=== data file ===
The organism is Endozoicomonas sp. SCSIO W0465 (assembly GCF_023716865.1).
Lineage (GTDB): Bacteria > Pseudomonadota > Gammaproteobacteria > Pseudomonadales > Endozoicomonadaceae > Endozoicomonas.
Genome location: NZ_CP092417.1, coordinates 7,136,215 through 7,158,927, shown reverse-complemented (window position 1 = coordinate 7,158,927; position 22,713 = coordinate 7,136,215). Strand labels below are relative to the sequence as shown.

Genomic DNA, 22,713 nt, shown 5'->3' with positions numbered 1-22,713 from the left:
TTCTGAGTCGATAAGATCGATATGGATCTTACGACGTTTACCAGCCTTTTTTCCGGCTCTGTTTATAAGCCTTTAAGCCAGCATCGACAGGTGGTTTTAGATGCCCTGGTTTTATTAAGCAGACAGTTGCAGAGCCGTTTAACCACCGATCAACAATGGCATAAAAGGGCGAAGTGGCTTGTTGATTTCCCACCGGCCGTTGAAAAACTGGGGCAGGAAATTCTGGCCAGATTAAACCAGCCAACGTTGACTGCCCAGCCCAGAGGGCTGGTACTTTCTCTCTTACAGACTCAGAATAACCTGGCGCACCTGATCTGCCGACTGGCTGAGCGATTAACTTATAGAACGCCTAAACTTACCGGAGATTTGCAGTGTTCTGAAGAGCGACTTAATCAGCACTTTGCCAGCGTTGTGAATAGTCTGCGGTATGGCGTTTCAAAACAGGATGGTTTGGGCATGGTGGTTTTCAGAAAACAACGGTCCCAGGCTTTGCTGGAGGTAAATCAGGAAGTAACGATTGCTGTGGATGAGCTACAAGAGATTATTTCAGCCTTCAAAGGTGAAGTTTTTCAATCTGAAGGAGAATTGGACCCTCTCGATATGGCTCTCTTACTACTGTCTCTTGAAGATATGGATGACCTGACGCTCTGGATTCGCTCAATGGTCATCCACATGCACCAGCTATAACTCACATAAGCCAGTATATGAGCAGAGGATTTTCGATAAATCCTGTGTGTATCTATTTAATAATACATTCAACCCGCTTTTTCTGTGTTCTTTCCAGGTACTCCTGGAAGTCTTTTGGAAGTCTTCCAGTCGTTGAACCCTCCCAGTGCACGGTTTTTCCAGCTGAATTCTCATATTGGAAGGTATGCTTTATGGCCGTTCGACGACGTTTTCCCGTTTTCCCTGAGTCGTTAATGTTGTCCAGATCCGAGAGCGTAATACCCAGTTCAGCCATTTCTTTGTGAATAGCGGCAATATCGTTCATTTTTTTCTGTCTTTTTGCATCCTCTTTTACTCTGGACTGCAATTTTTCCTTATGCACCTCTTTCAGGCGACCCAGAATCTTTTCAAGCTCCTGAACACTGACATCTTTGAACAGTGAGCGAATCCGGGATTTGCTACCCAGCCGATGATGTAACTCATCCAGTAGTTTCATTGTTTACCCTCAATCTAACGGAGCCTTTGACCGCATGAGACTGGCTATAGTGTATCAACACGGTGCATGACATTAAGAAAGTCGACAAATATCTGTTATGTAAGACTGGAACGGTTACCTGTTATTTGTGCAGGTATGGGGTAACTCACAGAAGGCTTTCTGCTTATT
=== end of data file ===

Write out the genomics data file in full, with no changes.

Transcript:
The organism is Endozoicomonas sp. SCSIO W0465 (assembly GCF_023716865.1).
Lineage (GTDB): Bacteria > Pseudomonadota > Gammaproteobacteria > Pseudomonadales > Endozoicomonadaceae > Endozoicomonas.
Genome location: NZ_CP092417.1, coordinates 7,136,215 through 7,158,927, shown reverse-complemented (window position 1 = coordinate 7,158,927; position 22,713 = coordinate 7,136,215). Strand labels below are relative to the sequence as shown.

Genomic DNA, 22,713 nt, shown 5'->3' with positions numbered 1-22,713 from the left:
TTCTGAGTCGATAAGATCGATATGGATCTTACGACGTTTACCAGCCTTTTTTCCGGCTCTGTTTATAAGCCTTTAAGCCAGCATCGACAGGTGGTTTTAGATGCCCTGGTTTTATTAAGCAGACAGTTGCAGAGCCGTTTAACCACCGATCAACAATGGCATAAAAGGGCGAAGTGGCTTGTTGATTTCCCACCGGCCGTTGAAAAACTGGGGCAGGAAATTCTGGCCAGATTAAACCAGCCAACGTTGACTGCCCAGCCCAGAGGGCTGGTACTTTCTCTCTTACAGACTCAGAATAACCTGGCGCACCTGATCTGCCGACTGGCTGAGCGATTAACTTATAGAACGCCTAAACTTACCGGAGATTTGCAGTGTTCTGAAGAGCGACTTAATCAGCACTTTGCCAGCGTTGTGAATAGTCTGCGGTATGGCGTTTCAAAACAGGATGGTTTGGGCATGGTGGTTTTCAGAAAACAACGGTCCCAGGCTTTGCTGGAGGTAAATCAGGAAGTAACGATTGCTGTGGATGAGCTACAAGAGATTATTTCAGCCTTCAAAGGTGAAGTTTTTCAATCTGAAGGAGAATTGGACCCTCTCGATATGGCTCTCTTACTACTGTCTCTTGAAGATATGGATGACCTGACGCTCTGGATTCGCTCAATGGTCATCCACATGCACCAGCTATAACTCACATAAGCCAGTATATGAGCAGAGGATTTTCGATAAATCCTGTGTGTATCTATTTAATAATACATTCAACCCGCTTTTTCTGTGTTCTTTCCAGGTACTCCTGGAAGTCTTTTGGAAGTCTTCCAGTCGTTGAACCCTCCCAGTGCACGGTTTTTCCAGCTGAATTCTCATATTGGAAGGTATGCTTTATGGCCGTTCGACGACGTTTTCCCGTTTTCCCTGAGTCGTTAATGTTGTCCAGATCCGAGAGCGTAATACCCAGTTCAGCCATTTCTTTGTGAATAGCGGCAATATCGTTCATTTTTTTCTGTCTTTTTGCATCCTCTTTTACTCTGGACTGCAATTTTTCCTTATGCACCTCTTTCAGGCGACCCAGAATCTTTTCAAGCTCCTGAACACTGACATCTTTGAACAGTGAGCGAATCCGGGATTTGCTACCCAGCCGATGATGTAACTCATCCAGTAGTTTCATTGTTTACCCTCAATCTAACGGAGCCTTTGACCGCATGAGACTGGCTATAGTGTATCAACACGGTGCATGACATTAAGAAAGTCGACAAATATCTGTTATGTAAGACTGGAACGGTTACCTGTTATTTGTGCAGGTATGGGGTAACTCACAGAAGGCTTTCTGCTTATT